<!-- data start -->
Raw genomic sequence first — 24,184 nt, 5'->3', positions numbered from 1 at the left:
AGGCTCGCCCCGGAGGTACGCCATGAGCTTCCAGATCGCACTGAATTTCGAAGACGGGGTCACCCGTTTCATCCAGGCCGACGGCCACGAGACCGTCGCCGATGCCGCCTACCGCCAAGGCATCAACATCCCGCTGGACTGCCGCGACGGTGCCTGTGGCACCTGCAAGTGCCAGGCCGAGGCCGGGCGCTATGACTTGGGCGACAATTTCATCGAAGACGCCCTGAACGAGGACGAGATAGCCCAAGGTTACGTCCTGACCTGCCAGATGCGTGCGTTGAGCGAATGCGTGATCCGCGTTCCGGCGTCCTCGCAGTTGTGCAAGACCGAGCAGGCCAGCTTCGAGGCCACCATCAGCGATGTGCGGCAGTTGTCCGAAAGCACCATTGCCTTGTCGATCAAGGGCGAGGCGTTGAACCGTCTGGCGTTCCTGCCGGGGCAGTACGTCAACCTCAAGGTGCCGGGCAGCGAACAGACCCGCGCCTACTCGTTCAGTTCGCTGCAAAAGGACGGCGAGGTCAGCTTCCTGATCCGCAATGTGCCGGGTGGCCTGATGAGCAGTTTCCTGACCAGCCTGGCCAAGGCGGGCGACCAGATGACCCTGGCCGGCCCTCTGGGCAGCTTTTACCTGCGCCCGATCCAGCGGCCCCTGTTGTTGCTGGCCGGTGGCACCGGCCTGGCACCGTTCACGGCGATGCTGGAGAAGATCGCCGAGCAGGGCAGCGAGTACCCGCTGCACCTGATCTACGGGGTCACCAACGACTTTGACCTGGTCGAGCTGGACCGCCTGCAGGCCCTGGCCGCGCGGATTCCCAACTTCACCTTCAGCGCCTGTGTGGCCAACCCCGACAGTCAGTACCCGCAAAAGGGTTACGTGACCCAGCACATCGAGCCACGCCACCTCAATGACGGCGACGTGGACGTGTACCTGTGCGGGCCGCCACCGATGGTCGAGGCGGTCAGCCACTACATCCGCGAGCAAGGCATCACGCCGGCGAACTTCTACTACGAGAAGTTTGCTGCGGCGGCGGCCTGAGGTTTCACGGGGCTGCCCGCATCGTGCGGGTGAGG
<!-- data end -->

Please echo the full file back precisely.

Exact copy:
Raw genomic sequence first — 24,184 nt, 5'->3', positions numbered from 1 at the left:
AGGCTCGCCCCGGAGGTACGCCATGAGCTTCCAGATCGCACTGAATTTCGAAGACGGGGTCACCCGTTTCATCCAGGCCGACGGCCACGAGACCGTCGCCGATGCCGCCTACCGCCAAGGCATCAACATCCCGCTGGACTGCCGCGACGGTGCCTGTGGCACCTGCAAGTGCCAGGCCGAGGCCGGGCGCTATGACTTGGGCGACAATTTCATCGAAGACGCCCTGAACGAGGACGAGATAGCCCAAGGTTACGTCCTGACCTGCCAGATGCGTGCGTTGAGCGAATGCGTGATCCGCGTTCCGGCGTCCTCGCAGTTGTGCAAGACCGAGCAGGCCAGCTTCGAGGCCACCATCAGCGATGTGCGGCAGTTGTCCGAAAGCACCATTGCCTTGTCGATCAAGGGCGAGGCGTTGAACCGTCTGGCGTTCCTGCCGGGGCAGTACGTCAACCTCAAGGTGCCGGGCAGCGAACAGACCCGCGCCTACTCGTTCAGTTCGCTGCAAAAGGACGGCGAGGTCAGCTTCCTGATCCGCAATGTGCCGGGTGGCCTGATGAGCAGTTTCCTGACCAGCCTGGCCAAGGCGGGCGACCAGATGACCCTGGCCGGCCCTCTGGGCAGCTTTTACCTGCGCCCGATCCAGCGGCCCCTGTTGTTGCTGGCCGGTGGCACCGGCCTGGCACCGTTCACGGCGATGCTGGAGAAGATCGCCGAGCAGGGCAGCGAGTACCCGCTGCACCTGATCTACGGGGTCACCAACGACTTTGACCTGGTCGAGCTGGACCGCCTGCAGGCCCTGGCCGCGCGGATTCCCAACTTCACCTTCAGCGCCTGTGTGGCCAACCCCGACAGTCAGTACCCGCAAAAGGGTTACGTGACCCAGCACATCGAGCCACGCCACCTCAATGACGGCGACGTGGACGTGTACCTGTGCGGGCCGCCACCGATGGTCGAGGCGGTCAGCCACTACATCCGCGAGCAAGGCATCACGCCGGCGAACTTCTACTACGAGAAGTTTGCTGCGGCGGCGGCCTGAGGTTTCACGGGGCTGCCCGCATCGTGCGGGTGAGG